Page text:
One of those happenings was one I really thought sounded like a great idea. It was the Swords & Wizardry Appreciation Day Blogfest. Basically, just a way to maintain momentum for the OSR in general and Swords & Wizardry in particular, the blogfest seemed like a good opportunity for me to contribute and participate in something I’ve enjoyed for quite a while now. Continue Reading »
I recently had the opportunity to take a look at a new Castles & Crusades adventure conversion. It’s called Interludes: A Brief Expedition to Bluffside. It was written by Jeff quinn, converted by Peter J. Schroeder and published by Samurai Sheepdog. For those who are not familiar, Bluffside is a mini setting originally designed and written for OGL D20 systems. Here is the marketing blurb from 2002:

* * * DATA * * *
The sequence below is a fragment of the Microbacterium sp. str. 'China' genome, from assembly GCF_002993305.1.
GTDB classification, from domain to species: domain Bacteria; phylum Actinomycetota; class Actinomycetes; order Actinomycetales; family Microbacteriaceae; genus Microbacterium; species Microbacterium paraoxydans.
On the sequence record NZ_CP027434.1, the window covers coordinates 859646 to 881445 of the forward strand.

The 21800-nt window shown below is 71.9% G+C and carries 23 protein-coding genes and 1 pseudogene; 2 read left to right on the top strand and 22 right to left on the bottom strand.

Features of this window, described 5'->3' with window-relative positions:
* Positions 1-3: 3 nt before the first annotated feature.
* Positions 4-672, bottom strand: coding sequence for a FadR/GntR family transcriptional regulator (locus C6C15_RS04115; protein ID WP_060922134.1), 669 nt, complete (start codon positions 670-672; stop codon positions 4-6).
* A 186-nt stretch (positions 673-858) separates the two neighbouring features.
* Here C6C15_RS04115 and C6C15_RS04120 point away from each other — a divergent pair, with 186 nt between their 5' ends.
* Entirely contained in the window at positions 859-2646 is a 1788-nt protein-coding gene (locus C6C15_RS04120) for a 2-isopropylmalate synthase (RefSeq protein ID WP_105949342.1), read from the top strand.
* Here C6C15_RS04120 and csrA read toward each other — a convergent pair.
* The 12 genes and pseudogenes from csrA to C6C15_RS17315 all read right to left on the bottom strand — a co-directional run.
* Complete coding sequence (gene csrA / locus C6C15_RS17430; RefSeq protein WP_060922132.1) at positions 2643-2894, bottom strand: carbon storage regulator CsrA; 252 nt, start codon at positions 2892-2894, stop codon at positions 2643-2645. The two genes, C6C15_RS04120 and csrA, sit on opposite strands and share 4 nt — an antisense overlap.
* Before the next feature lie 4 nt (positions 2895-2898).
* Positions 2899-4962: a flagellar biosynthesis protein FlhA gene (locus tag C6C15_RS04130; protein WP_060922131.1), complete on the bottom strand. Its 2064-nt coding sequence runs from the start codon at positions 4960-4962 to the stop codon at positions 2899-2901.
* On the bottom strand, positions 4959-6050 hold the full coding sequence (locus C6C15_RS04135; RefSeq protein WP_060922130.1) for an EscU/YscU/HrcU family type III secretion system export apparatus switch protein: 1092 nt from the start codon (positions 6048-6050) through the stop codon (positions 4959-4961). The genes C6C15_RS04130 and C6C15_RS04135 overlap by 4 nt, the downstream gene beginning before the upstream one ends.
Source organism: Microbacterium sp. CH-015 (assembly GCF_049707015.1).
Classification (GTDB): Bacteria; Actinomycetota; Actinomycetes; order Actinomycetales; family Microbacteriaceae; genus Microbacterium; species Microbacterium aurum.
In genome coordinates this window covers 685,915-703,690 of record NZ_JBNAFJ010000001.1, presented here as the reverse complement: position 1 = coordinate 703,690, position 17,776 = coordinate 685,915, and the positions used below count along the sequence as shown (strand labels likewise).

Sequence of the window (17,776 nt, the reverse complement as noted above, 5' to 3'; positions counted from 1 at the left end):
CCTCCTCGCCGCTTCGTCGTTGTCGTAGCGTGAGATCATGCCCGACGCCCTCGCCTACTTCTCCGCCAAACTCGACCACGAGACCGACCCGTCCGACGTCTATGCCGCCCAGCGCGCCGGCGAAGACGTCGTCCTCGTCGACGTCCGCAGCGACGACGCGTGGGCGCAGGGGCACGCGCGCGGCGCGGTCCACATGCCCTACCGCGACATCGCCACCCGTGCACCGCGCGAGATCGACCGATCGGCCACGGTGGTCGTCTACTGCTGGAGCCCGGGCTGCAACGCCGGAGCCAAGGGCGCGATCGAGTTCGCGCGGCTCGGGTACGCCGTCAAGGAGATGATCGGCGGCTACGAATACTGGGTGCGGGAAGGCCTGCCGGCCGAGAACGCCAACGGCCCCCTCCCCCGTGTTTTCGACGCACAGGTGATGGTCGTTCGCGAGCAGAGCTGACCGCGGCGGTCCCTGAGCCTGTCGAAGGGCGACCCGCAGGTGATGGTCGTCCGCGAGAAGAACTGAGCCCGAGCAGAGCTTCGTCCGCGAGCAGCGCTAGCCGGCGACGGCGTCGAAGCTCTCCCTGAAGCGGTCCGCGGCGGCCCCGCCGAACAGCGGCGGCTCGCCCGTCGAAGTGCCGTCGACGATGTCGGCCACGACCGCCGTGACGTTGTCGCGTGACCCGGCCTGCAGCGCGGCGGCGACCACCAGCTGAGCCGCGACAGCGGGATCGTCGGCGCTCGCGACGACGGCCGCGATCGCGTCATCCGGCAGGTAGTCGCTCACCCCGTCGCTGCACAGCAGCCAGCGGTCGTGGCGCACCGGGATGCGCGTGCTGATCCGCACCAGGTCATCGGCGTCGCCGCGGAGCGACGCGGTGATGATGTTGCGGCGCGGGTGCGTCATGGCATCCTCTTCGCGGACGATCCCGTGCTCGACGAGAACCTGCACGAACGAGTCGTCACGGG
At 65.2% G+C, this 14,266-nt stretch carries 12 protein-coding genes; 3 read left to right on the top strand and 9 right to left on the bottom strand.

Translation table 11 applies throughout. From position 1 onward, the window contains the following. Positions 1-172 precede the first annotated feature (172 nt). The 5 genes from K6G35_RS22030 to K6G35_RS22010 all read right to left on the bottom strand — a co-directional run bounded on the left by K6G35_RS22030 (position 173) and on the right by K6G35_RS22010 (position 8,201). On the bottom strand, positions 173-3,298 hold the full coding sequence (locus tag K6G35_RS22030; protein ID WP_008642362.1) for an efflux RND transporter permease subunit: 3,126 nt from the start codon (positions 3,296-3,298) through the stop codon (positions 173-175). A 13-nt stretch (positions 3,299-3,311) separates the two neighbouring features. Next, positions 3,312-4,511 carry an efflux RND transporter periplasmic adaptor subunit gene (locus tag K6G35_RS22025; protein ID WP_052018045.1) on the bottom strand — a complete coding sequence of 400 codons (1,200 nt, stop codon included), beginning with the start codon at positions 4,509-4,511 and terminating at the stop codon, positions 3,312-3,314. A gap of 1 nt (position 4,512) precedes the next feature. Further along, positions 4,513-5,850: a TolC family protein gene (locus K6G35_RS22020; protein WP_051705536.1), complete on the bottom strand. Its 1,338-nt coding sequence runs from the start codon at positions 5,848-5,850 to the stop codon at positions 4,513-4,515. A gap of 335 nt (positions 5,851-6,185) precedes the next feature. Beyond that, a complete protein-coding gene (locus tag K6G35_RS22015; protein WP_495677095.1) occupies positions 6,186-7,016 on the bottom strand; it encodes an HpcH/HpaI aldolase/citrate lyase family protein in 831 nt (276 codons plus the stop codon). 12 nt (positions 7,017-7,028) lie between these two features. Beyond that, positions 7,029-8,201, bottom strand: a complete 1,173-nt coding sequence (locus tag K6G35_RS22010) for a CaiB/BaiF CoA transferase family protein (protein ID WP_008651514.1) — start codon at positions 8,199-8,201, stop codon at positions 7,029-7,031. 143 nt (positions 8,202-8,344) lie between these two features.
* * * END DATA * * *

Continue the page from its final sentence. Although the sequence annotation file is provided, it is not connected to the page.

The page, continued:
“Civilization is still picking up the pieces from an asteroid strike hundreds of thousand of years ago. The epicenter? Bluffside. Only 200 years after being rediscovered, Bluffside is a boom town boasting the most precious metal in the known world adamantine. From the ancient ruins, to the vast Undercity, to the floating port of Sordadon, Bluffside: City on the Edge is a city that promises to become the home port for thousands of adventures.”
Sounds pretty cool right? I’d certainly want to have an adventure or two there. And in the Castles & Crusades ruleset? Even moreso! Ok, so let’s see if this adventure lives up to the promise of both Bluffside the setting and C&C the game. Continue Reading »